African Americans are four times more likely to be hospitalized and five times more likely to die of asthma than non-African Americans. This is not an isolated statistic; while the ethnic minority population in the United States continues to grow and is expected to account for 50% of the country’s population by 2050, the gap in health disparities between whites and minorities still exists.
The February 2006 issue of the Journal of Allergy and Clinical Immunology (JACI) presents research about the disparity between ethnicities in regard to asthma, what can be done to improve treatment for ethnic minorities, and how genetics play a role in asthma prevalence. The studies can be found on the JACI’s Web site at http://www.jacionline.org. The JACI is the peer-reviewed, scientific journal of the American Academy of Allergy, Asthma and Immunology (AAAAI).
The disparity in asthma prevalence and treatment has been studied at length; statistics include:
- Asthma prevalence is highest for Puerto Rican Americans (13.1%), followed by Native Americans (9.9%) and non-Hispanic blacks (9.5%).
- Asthma mortality for whites increased from the 1980-1984 time period to 2000-2001 time period from 2.1 to 2.6 deaths per 1,000,000 population; during the same time, the mortality rate for African Americans increased from 9.9 to 13.2 deaths per 1,000,000 population.
National efforts to improve asthma care over the past decade do not appear to have reduced the black/white gap for differences in hospitalizations and mortality. Reducing disparities in asthma care should be a national priority for research, health policy, and community action, according to a study entitled “The widening black/white gap in asthma hospitalizations and mortality” by Ruchi S. Gupta, MD, MPH, Northwestern University Feinberg School of Medicine and Children’s Memorial Hospital, Chicago, Ill., and colleagues.
According to Gupta, when treating children with asthma, it is important to consider the racial/ethnic factors that might prevent hospitalizations and premature mortality. Gupta also noted:
- The number of uninsured adults is increasing, and lack of insurance for adults could explain why asthma prevalence and mortality has increased.
- In a survey of Medicaid-insured children with asthma, black children had worse asthma status and less use of preventive medication than white children; fewer black adults also reported receiving asthma self-management education.
- Genetics might be related to how black subjects have different responsiveness to the controller and reliever medications.
Differences in genetics can differ between African Americans, Puerto Ricans, and Mexican Americans, and this might contribute to the differences in disease prevalence, according to a study entitled “Genetic epidemiology of health disparities in allergy and clinical immunology” by Kathleen C. Barnes, PhD, Johns Hopkins Asthma and Allergy Center, Baltimore.
In holding with this theory, Barnes noted several studies have demonstrated that although Puerto Rico has a high prevalence of asthma, the prevalence is similarly high among Puerto Ricans in the mainland United States compared with other groups, including other Hispanic Americans. A higher than expected asthma prevalence among Puerto Ricans living both in the mainland and on the island suggests a possible role of genetics.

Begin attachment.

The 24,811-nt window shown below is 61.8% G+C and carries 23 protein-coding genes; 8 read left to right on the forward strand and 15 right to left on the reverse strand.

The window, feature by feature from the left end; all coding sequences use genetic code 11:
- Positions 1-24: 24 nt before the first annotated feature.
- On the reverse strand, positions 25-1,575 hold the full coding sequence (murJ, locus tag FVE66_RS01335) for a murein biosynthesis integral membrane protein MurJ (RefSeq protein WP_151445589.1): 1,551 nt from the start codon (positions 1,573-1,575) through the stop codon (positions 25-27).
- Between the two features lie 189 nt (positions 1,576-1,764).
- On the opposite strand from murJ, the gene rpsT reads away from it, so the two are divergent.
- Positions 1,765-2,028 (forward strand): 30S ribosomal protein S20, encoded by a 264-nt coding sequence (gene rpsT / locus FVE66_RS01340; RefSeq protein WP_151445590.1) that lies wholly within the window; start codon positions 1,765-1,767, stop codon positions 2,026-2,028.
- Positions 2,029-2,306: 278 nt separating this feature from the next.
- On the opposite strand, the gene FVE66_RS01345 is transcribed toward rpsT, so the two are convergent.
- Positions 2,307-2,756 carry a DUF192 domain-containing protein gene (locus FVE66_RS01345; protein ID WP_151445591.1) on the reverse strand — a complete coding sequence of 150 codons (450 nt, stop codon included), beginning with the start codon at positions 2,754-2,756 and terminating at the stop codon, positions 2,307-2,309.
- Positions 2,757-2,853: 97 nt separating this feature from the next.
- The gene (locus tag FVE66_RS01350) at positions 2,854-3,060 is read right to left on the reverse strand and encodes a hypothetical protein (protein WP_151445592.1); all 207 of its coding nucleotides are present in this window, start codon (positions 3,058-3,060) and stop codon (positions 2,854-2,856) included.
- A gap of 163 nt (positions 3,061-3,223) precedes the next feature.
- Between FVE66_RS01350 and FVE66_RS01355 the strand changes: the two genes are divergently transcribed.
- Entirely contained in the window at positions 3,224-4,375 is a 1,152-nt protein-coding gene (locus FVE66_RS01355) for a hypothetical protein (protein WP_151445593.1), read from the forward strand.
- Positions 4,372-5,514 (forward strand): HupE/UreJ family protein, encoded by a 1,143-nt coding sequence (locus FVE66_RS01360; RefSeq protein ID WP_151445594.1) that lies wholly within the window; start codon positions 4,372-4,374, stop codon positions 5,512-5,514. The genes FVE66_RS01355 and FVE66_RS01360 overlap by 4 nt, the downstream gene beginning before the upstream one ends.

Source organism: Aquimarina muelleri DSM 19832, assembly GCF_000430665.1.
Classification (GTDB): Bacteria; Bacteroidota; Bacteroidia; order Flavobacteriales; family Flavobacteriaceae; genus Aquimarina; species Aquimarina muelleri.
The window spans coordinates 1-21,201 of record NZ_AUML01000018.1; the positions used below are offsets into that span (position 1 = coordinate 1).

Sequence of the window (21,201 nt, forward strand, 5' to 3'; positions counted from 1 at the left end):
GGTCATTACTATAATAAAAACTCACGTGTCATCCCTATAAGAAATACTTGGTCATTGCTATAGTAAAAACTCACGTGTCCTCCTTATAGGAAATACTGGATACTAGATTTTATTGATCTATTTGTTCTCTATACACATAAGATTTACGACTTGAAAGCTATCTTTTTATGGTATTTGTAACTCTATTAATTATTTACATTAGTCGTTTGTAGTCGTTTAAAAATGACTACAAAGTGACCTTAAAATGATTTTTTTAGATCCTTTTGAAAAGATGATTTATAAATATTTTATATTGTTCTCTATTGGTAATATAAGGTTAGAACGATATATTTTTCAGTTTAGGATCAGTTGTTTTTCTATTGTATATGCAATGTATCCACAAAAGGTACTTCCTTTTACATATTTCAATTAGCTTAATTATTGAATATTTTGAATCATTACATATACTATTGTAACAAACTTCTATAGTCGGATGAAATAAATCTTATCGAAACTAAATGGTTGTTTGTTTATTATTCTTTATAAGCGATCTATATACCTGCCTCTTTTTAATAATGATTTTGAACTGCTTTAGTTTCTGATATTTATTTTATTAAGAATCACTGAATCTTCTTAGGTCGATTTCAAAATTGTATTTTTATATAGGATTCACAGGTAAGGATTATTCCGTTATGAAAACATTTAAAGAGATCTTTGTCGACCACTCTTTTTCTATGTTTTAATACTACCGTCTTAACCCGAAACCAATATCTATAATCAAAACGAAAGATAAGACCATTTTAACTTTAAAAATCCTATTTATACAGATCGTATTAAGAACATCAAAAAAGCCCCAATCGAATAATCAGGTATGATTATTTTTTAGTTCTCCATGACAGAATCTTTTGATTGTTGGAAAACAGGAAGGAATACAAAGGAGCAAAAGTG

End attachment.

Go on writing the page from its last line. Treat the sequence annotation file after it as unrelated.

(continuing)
One way to reduce asthma disparities is through the traditional disease prevention strategies, according to a study entitled “Applying epidemiologic concepts of primary, secondary, and tertiary prevention to the elimination of racial disparities in asthma” by Christine L.M. Joseph, PhD, of the Henry Ford Health System, Detroit, and colleagues.
Joseph noted that primary prevention looks to reduce the number of people with asthma by identifying and removing risk factors that are more common among minorities. After that, secondary prevention involves disease detection, management, and control; the third part of the equation involves identifying the difference race makes in treating and controlling the disease and also looks at the factors that lead to asthma deaths.
Although physicians may not have any control over patients’ genetic makeup or environmental exposure, they can make a difference with patients by improving the social climate, improving access to care, and focusing on patient-physician interaction, according to an editorial entitled “The influence of health disparities on individual patient outcomes: What is the link between genes and environment?” written by Andrea J. Apter, MD, MSc, of the University of Pennsylvania School of Medicine.
The AAAAI is the largest professional medical specialty organization in the United States representing allergists, asthma specialists, clinical immunologists, allied health professionals and others with a special interest in the research and treatment of allergic disease. Allergy/immunology specialists are pediatric or internal medicine physicians who have elected an additional two years of training to become specialized in the treatment of asthma, allergy and immunologic disease.
Revision date: July 6, 2011
Last revised: by Janet A. Staessen, MD, PhD